The Jewish Talmud stated that "the third child was excused from circumcision if the first two had died as a result of the circumcision".
Dr. Derek Llewellyn Jones in his book Everywoman (1971), stated: "Mothers demand it, doctors profit by it and babies cannot complain about it".
The 1989 United Nations Convention on the Rights of the Child states: "State parties should take all effective and appropriate measures with a view to abolishing traditional practices prejudical to the health of children."
Circumcision of male infants was addressed in a research paper published by the Queensland Law Reform Commission in December 1993. The preface addresses the problem when it states:
"From the Commission's research to date, it is apparent that there are two quite vocal sides of the debate on routine male circumcision. One side advocates the practice, primarily on a preventative health basis or on religious grounds. The other side opposes the practice, primarily on human rights and preservation of bodily integrity grounds. Both sides rely on medical evidence and opinion to support their respective views".
Having considered all the information the paper concludes with "The Commission has yet to decide what, if any reform of the law should be recommended in relation to infant male circumcision."
The AMA will discourage circumcision of baby boys in line with the Australian College of Paediatrics "Position Statement on Routine Circumcision of Normal Male Infants and Boys".
The statement, released in June and supported by the AMA's November Federal Council meeting, includes:
The Australian College of Paediatrics should continue to discourage the practice of circumcision in newborns.
Educational material should be available to parents before the birth of their baby and in maternity hospitals.
Some parents after considering medical, social, religious and family factors will opt for circumcision. It is then the responsibility of the doctor to recommend this is performed at an age and under circumstances which reduce hazards to a minimum.
Australian Medicine, 6-20 January 1997, p. 5
Routine Circumcision Of Normal Male Infants And Boys - Summary Statement
The Paediatrics & Child Health Division, Royal Australasian College of Physicians (RACP) has prepared this statement on routine circumcision of infants and boys assist parents who are considering having this procedure undertaken on their male children and for doctors who are asked to advise on or undertake it. After extensive review of the literature the RACP reaffirms that there is no medical indication for routine male circumcision.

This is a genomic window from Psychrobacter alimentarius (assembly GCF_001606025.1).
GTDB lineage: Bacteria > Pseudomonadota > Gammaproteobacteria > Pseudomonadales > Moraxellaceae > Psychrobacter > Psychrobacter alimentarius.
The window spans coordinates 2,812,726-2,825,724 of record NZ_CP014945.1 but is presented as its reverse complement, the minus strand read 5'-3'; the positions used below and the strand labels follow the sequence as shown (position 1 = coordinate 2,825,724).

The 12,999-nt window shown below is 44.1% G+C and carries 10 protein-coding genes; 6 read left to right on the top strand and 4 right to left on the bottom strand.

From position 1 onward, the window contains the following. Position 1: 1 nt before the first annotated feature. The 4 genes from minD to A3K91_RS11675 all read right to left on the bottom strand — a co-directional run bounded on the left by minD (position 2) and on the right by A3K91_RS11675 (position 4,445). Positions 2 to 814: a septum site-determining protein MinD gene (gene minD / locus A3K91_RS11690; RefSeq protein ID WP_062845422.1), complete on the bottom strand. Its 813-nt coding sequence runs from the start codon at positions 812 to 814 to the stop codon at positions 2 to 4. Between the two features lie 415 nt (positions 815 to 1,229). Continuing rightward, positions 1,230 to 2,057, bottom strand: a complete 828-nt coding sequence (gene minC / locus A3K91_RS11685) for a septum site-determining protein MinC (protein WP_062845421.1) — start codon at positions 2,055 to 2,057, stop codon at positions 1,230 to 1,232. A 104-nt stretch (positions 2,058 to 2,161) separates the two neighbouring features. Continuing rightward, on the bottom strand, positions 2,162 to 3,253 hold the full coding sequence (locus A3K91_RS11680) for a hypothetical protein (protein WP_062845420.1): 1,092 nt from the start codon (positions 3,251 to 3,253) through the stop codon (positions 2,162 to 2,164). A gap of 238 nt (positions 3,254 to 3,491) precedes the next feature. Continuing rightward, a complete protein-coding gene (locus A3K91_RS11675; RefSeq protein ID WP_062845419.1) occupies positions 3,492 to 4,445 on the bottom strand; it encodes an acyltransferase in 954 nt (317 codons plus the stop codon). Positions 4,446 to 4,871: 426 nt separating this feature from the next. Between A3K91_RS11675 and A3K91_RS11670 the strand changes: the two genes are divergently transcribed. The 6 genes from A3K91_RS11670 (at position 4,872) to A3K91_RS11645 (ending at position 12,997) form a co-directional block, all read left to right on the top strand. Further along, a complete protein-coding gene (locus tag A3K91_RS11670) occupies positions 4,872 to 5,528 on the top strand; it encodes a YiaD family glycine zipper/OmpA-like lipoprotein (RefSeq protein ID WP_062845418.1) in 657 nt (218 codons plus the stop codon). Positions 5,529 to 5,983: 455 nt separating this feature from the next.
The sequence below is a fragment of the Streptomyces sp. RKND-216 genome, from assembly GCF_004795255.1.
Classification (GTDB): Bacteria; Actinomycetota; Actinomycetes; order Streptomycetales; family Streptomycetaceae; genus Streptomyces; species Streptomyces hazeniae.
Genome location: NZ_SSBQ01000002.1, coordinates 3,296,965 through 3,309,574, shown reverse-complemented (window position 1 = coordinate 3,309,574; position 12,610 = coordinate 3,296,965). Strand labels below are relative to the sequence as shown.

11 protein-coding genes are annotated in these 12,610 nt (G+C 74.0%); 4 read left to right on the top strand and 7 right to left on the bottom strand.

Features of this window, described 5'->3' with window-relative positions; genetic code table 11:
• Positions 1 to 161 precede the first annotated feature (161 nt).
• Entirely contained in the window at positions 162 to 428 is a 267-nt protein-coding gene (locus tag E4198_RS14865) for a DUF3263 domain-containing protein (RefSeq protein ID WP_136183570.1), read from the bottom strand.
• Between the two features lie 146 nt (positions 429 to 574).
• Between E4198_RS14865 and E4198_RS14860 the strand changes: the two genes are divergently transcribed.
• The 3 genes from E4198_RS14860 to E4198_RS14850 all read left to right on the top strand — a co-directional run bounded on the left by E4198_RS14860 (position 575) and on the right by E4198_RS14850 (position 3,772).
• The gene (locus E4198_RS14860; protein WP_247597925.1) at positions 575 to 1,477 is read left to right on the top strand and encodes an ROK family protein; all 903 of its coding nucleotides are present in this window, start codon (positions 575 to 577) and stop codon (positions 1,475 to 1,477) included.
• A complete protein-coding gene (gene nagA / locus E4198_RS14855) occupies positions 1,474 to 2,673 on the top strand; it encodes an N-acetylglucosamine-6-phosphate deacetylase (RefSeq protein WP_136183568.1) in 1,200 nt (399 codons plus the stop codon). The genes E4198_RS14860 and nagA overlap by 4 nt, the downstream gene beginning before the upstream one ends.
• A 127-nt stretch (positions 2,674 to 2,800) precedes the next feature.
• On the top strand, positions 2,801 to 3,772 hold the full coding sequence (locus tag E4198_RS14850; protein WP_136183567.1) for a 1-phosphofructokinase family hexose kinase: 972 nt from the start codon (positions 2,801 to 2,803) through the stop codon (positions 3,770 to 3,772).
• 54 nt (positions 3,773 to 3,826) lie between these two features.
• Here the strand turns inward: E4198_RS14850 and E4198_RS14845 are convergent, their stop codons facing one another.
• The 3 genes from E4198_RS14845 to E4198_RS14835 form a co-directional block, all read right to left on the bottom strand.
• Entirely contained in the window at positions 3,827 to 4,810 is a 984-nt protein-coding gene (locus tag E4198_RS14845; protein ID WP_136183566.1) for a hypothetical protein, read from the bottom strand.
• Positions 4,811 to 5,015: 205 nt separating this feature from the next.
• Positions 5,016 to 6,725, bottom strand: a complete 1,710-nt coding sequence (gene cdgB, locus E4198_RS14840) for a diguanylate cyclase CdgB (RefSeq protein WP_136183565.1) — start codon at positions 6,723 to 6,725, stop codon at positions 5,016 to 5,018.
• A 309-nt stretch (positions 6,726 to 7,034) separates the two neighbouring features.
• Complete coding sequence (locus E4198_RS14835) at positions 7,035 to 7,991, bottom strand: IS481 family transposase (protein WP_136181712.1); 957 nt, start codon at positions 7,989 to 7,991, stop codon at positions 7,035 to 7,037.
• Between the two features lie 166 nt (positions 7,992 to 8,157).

Circumcision of males has been undertaken for religious and cultural reasons for many thousands of years. It remains an important ritual in some religious and cultural groups. In Australia and New Zealand, the circumcision rate has fallen considerably in recent years and it is estimated that currently only 10 percent of male infants are routinely circumcised. It is now generally performed with some form of local or general anaesthesia, and usually outside the neonatal period. The best recognised indication for circumcision is phimosis.
There have been increasing claims over recent years of health benefits from routine male circumcision. The most important other conditions where some benefit may result from circumcision are urinary tract infections, HIV and later cancer of the penis.
The complication rate of neonatal circumcision is reported to be around 1% to 5% and includes local infection, bleeding and damage to the penis. Serious complications such as bleeding, septicaemia and meningitis may occasionally cause death.
The possibility that routine circumcision may contravene human rights has been raised because circumcision is performed on a minor and is without proven medical benefit. Whether these legal concerns are valid will be known only if the matter is determined in a court of law.
If the operation is to be performed, the medical attendant should ensure this is done by a competent operator, using appropriate anaesthesia and in a safe child-friendly environment.
In all cases where parents request a circumcision for their child the medical attendant is obliged to provide accurate information on the risks and benefits of the procedure. Up-to-date, unbiased written material summarising the evidence should be widely available to parents.
Review of the literature in relation to risks and benefits shows there is no evidence of benefit outweighing harm for circumcision as a routine procedure.
While this statement is clearly an improvement on that of 1996 it nonetheless falls short in several important areas: (1) It fails to consider the anatomy and physiology of the foreskin itself and its functions as a sexual organ. (2) It confuses ethical and human rights issues with legal issues; whether circumcision without consent is a violation of human rights or medical ethics is independent of the question as to whether it is legal. (3) It fails to acknowledge the right of the individual to choose whether he prefers to have a foreskin or not. (4) It accepts the conclusions of a number of flawed or questionable studies.
For further analysis on this site, see